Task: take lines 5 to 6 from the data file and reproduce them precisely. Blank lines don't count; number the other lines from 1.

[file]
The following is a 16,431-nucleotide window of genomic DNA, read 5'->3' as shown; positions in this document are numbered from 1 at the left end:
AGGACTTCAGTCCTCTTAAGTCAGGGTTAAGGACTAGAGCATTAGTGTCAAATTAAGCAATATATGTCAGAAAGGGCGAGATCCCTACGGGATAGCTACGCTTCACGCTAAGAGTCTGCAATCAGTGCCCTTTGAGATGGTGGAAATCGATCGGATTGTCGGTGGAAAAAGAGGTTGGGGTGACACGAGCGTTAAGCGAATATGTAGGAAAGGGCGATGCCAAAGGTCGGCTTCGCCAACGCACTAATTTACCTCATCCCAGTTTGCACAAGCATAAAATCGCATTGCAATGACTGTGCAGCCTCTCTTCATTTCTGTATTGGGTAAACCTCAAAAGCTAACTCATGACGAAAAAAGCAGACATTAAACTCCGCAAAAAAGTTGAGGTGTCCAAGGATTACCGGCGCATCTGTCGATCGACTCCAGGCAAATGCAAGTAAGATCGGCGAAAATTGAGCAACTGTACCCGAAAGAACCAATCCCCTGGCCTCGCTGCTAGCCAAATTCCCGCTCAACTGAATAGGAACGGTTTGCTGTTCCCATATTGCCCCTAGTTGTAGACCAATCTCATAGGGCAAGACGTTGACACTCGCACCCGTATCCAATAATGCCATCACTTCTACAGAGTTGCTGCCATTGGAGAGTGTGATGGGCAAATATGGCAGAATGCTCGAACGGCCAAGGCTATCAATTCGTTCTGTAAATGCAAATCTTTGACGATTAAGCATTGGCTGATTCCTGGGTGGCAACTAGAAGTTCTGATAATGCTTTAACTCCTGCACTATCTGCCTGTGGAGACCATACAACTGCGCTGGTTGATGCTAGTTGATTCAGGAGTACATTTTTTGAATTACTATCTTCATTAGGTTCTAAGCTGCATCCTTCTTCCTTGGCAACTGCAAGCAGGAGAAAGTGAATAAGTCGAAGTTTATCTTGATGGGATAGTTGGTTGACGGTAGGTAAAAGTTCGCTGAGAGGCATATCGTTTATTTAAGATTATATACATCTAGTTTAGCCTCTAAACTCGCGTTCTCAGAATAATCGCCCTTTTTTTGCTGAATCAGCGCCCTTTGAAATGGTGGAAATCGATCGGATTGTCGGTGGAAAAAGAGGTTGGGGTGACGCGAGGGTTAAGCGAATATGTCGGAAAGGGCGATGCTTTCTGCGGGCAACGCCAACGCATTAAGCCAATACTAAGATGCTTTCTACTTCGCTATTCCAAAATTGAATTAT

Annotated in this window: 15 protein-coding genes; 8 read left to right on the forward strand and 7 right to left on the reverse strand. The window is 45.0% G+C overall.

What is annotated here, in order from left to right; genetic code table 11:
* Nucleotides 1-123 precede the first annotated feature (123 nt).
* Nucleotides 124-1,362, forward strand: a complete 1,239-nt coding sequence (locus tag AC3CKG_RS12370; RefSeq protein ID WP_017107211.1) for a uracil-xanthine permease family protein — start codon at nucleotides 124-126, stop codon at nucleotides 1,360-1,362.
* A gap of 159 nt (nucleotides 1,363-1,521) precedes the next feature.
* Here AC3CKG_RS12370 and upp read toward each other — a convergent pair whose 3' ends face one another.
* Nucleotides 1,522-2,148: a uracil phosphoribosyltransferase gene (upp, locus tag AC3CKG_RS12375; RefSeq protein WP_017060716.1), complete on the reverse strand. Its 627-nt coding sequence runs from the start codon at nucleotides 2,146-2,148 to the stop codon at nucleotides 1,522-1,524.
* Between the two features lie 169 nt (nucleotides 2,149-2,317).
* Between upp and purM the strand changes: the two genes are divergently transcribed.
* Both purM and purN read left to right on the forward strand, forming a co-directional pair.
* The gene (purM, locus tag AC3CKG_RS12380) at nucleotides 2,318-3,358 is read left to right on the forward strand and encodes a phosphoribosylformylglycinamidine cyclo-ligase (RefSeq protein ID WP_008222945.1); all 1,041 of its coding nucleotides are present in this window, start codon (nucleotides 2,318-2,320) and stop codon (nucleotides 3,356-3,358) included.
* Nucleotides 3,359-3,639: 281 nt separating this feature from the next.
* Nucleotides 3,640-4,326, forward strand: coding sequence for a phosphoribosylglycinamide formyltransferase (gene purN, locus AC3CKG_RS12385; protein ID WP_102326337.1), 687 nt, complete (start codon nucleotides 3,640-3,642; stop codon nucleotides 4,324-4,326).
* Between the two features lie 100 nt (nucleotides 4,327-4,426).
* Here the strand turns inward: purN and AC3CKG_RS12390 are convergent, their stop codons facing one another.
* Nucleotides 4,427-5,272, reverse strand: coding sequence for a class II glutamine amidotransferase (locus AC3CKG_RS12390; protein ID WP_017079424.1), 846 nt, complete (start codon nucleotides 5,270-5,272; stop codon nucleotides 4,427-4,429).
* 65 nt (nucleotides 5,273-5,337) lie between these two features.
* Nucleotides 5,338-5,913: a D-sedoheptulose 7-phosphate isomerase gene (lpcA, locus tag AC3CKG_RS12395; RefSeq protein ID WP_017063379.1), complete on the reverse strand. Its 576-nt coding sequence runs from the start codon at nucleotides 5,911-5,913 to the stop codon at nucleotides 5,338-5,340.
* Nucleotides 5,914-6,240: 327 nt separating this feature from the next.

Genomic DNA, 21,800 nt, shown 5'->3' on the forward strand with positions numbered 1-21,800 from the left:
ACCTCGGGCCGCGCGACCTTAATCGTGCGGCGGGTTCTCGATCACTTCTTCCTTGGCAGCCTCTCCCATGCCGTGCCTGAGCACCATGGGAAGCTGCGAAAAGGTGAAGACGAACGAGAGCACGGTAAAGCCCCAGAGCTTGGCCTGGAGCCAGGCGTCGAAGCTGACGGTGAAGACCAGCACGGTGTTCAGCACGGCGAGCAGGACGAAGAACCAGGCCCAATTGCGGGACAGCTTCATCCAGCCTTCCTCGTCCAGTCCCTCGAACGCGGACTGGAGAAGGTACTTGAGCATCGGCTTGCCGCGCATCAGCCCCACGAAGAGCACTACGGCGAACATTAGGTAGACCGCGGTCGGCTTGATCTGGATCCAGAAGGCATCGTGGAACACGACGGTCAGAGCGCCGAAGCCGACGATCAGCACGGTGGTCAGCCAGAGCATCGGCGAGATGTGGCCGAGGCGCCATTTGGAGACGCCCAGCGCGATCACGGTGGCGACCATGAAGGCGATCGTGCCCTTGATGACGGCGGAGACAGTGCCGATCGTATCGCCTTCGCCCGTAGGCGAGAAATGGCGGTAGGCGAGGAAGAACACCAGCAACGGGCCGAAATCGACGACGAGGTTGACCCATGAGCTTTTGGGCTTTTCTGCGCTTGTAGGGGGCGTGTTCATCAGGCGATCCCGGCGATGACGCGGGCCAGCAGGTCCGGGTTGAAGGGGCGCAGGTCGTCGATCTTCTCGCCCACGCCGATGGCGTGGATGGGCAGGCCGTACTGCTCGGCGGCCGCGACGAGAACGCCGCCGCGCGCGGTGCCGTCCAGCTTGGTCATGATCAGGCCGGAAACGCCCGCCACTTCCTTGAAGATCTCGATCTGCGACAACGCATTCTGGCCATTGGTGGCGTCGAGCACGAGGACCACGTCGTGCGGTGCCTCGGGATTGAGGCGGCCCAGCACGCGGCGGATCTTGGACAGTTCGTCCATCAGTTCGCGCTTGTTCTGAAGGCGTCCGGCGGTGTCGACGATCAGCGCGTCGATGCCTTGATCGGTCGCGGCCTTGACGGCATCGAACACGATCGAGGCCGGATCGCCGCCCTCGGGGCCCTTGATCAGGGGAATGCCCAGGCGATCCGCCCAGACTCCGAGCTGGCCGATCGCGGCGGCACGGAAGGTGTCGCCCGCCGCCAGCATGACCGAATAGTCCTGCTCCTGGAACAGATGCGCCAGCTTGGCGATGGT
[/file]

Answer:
* Nucleotides 1-123 precede the first annotated feature (123 nt).
* Nucleotides 124-1,362, forward strand: a complete 1,239-nt coding sequence (locus tag AC3CKG_RS12370; RefSeq protein ID WP_017107211.1) for a uracil-xanthine permease family protein — start codon at nucleotides 124-126, stop codon at nucleotides 1,360-1,362.